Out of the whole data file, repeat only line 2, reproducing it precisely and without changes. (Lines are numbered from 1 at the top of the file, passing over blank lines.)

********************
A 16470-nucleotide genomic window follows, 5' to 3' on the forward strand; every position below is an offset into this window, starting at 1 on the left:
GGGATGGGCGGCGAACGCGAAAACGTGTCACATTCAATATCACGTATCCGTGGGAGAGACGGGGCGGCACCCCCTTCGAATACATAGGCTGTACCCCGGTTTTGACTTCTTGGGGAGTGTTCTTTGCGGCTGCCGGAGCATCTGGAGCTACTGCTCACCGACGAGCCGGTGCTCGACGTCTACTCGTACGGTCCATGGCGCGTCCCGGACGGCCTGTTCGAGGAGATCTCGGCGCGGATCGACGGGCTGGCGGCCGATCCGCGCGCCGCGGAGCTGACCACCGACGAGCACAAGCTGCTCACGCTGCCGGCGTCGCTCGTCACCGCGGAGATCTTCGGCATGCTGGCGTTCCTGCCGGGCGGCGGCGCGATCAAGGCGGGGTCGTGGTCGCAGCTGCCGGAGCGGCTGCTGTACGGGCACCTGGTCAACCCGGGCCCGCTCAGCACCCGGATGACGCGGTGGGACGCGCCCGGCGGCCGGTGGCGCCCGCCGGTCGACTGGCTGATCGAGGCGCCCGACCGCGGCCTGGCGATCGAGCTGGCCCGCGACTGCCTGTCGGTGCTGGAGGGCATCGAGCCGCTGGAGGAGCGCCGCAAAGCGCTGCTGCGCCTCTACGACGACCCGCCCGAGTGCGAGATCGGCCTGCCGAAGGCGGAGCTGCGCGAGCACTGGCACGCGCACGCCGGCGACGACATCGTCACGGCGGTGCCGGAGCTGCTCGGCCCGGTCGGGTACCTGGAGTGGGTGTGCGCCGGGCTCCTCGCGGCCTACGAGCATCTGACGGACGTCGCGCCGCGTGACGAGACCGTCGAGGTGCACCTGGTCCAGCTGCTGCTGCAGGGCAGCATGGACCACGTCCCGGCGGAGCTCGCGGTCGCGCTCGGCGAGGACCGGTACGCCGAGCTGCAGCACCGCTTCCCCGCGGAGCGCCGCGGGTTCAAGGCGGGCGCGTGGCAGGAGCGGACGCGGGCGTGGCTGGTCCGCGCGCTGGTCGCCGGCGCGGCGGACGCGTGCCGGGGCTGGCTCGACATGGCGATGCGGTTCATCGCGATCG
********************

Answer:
GGGATGGGCGGCGAACGCGAAAACGTGTCACATTCAATATCACGTATCCGTGGGAGAGACGGGGCGGCACCCCCTTCGAATACATAGGCTGTACCCCGGTTTTGACTTCTTGGGGAGTGTTCTTTGCGGCTGCCGGAGCATCTGGAGCTACTGCTCACCGACGAGCCGGTGCTCGACGTCTACTCGTACGGTCCATGGCGCGTCCCGGACGGCCTGTTCGAGGAGATCTCGGCGCGGATCGACGGGCTGGCGGCCGATCCGCGCGCCGCGGAGCTGACCACCGACGAGCACAAGCTGCTCACGCTGCCGGCGTCGCTCGTCACCGCGGAGATCTTCGGCATGCTGGCGTTCCTGCCGGGCGGCGGCGCGATCAAGGCGGGGTCGTGGTCGCAGCTGCCGGAGCGGCTGCTGTACGGGCACCTGGTCAACCCGGGCCCGCTCAGCACCCGGATGACGCGGTGGGACGCGCCCGGCGGCCGGTGGCGCCCGCCGGTCGACTGGCTGATCGAGGCGCCCGACCGCGGCCTGGCGATCGAGCTGGCCCGCGACTGCCTGTCGGTGCTGGAGGGCATCGAGCCGCTGGAGGAGCGCCGCAAAGCGCTGCTGCGCCTCTACGACGACCCGCCCGAGTGCGAGATCGGCCTGCCGAAGGCGGAGCTGCGCGAGCACTGGCACGCGCACGCCGGCGACGACATCGTCACGGCGGTGCCGGAGCTGCTCGGCCCGGTCGGGTACCTGGAGTGGGTGTGCGCCGGGCTCCTCGCGGCCTACGAGCATCTGACGGACGTCGCGCCGCGTGACGAGACCGTCGAGGTGCACCTGGTCCAGCTGCTGCTGCAGGGCAGCATGGACCACGTCCCGGCGGAGCTCGCGGTCGCGCTCGGCGAGGACCGGTACGCCGAGCTGCAGCACCGCTTCCCCGCGGAGCGCCGCGGGTTCAAGGCGGGCGCGTGGCAGGAGCGGACGCGGGCGTGGCTGGTCCGCGCGCTGGTCGCCGGCGCGGCGGACGCGTGCCGGGGCTGGCTCGACATGGCGATGCGGTTCATCGCGATCG